Modern society has included in the definitions of this word of how it can apply to people regarding development or speech.
It still means to slow or delay, but we are not insensitive to that word when anyone in society applies it to human beings.
It is then usually meant as a slur and it feels different and as it should, it moves most of us to compassion for the person it has been applied to.
Now here is a word that gets a lot of press these days. I discovered meanings but it's origin in a dictionary from 1810.
The word police are out on the job here again and have practically outlawed this word too because unfortunately in this day in age, this word is perceived by many as a racial slur.
But here is it's origin:
Thug is defined as: A vicious criminal or ruffian. Sometimes referred to as a fraternity of professional
robbers and murderers suppressed by the British in the 19th century 1800-1810. The Hindi word for these folks is: Thag: Literally meaning rogue or cheat.
Thuggery is the noun and Thuggish, the adjective.
The meaning of this word can apply to anyone who engage in these kinds of illegal activities, regardless of their race, color, creed or national origin....just not according to the word police.
It's a sad commentary on our society when words that mean one thing are picked and chosen and then turned around to mean something completely different.
Now on to the ridiculous:
The word police are alive and well in the City of Seattle, where they have outlawed the use of the words:
Brown Bag: (you know like the one so many of us have carried lunch in) and....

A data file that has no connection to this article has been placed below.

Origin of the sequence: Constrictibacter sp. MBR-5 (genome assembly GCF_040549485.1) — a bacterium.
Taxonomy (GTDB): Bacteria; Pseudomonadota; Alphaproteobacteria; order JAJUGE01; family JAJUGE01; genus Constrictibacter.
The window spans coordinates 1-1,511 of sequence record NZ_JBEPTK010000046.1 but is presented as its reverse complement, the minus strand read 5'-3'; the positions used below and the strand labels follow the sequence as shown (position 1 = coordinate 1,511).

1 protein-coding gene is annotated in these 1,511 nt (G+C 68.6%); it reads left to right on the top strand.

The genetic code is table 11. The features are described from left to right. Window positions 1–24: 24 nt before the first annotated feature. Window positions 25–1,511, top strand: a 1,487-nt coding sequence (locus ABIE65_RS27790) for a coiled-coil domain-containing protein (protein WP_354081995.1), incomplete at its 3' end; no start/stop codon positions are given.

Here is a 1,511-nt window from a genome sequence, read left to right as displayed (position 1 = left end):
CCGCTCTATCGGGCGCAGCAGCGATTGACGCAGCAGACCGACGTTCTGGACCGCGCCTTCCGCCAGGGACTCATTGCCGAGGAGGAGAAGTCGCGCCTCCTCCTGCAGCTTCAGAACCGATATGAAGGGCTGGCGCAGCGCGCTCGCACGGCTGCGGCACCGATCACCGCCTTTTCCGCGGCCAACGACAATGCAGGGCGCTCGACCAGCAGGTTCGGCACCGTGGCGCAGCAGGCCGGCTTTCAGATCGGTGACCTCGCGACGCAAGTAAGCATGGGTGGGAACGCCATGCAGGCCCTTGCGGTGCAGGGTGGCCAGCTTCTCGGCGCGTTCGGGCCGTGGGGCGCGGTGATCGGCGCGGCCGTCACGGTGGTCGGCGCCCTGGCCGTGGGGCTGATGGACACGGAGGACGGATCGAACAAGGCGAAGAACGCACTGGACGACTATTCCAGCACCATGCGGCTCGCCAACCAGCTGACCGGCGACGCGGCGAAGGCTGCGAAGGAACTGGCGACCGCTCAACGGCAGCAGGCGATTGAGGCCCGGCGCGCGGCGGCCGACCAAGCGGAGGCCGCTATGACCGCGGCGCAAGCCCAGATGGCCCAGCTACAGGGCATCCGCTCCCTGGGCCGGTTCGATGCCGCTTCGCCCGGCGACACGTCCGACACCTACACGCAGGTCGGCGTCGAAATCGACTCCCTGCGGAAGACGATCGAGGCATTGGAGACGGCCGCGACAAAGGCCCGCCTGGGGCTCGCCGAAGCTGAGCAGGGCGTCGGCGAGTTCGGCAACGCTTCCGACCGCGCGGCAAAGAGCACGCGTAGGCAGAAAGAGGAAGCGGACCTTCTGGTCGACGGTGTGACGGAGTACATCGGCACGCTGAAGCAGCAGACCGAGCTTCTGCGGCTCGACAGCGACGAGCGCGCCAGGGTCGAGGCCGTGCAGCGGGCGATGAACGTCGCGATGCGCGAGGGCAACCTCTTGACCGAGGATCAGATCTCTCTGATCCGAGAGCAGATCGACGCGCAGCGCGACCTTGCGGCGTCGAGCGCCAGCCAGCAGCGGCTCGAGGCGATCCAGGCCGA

Citizen: As in: A citizen of the country.
All I have to say to this is when the word “Chocolate” is outlawed...I'm outta here!
In this world communication is everything and unless I keep on top of it apparently, I may run the risk of using words that may mean one thing to me but may not be received in the same way by someone else. I find this intolerable, without merit and completely ridiculous.
Misunderstandings is a surety here and in order to avoid that, perhaps we should leave our words to their original meanings and teach them to our children that way...at least then we'd all be on the same page on any subject.
Words are our usual means of communication and it is well to remember that it's not so much the words we use, but how these words are expressed, meaning, it is the spirit of the words we employ that make all the difference in any conversation.
Words can be beautiful, they can act as a healing salve, but they can also be used to harm.
While I have absolutely no use whatsoever for political correctness or the word police, my mother always said:
“If you don't have anything nice to say about someone or something, then don't say anything at all.”
However, that doesn't mean to remain silent when a situation presents itself.
It means to think first, listen and be considerate. To be deliberately thoughtful and when necessary to speak responsibly, having a marked regard for the needs and feelings of the other person or people I am speaking to.
Proverbs 18: 21 says:
“Death and life are in the power of the tongue,
And those who love it will eat its fruit.”
So for me, this means that I should take great care to try always to speak life with the words I use.
I saw this online recently ...I think my Mother would have approved:
T: Is it true?
H: Is it helpful?
I: Is it inspiring?
N:Is it necessary?
K:Is it kind?
It's common sense really, food for thought and wise words indeed.